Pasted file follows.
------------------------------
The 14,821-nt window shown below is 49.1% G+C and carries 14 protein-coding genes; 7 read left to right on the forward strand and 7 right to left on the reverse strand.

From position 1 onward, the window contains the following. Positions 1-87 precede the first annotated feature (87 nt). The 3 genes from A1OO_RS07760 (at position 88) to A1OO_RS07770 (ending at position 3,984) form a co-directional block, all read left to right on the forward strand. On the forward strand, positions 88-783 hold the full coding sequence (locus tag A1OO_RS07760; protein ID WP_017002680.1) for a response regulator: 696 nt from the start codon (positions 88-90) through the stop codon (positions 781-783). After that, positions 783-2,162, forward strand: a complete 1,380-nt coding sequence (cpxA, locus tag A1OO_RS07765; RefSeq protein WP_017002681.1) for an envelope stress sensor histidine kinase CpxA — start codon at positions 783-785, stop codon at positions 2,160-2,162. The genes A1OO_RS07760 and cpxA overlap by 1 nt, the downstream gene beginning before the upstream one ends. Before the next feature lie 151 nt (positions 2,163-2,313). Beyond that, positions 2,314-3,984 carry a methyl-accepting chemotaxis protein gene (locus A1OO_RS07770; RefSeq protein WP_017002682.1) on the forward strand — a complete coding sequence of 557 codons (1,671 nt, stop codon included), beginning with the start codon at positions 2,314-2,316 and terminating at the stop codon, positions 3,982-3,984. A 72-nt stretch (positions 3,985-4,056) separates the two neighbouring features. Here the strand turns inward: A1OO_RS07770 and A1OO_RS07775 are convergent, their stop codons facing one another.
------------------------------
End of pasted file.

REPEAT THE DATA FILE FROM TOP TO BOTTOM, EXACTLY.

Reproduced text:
The 14,821-nt window shown below is 49.1% G+C and carries 14 protein-coding genes; 7 read left to right on the forward strand and 7 right to left on the reverse strand.

From position 1 onward, the window contains the following. Positions 1-87 precede the first annotated feature (87 nt). The 3 genes from A1OO_RS07760 (at position 88) to A1OO_RS07770 (ending at position 3,984) form a co-directional block, all read left to right on the forward strand. On the forward strand, positions 88-783 hold the full coding sequence (locus tag A1OO_RS07760; protein ID WP_017002680.1) for a response regulator: 696 nt from the start codon (positions 88-90) through the stop codon (positions 781-783). After that, positions 783-2,162, forward strand: a complete 1,380-nt coding sequence (cpxA, locus tag A1OO_RS07765; RefSeq protein WP_017002681.1) for an envelope stress sensor histidine kinase CpxA — start codon at positions 783-785, stop codon at positions 2,160-2,162. The genes A1OO_RS07760 and cpxA overlap by 1 nt, the downstream gene beginning before the upstream one ends. Before the next feature lie 151 nt (positions 2,163-2,313). Beyond that, positions 2,314-3,984 carry a methyl-accepting chemotaxis protein gene (locus A1OO_RS07770; RefSeq protein WP_017002682.1) on the forward strand — a complete coding sequence of 557 codons (1,671 nt, stop codon included), beginning with the start codon at positions 2,314-2,316 and terminating at the stop codon, positions 3,982-3,984. A 72-nt stretch (positions 3,985-4,056) separates the two neighbouring features. Here the strand turns inward: A1OO_RS07770 and A1OO_RS07775 are convergent, their stop codons facing one another.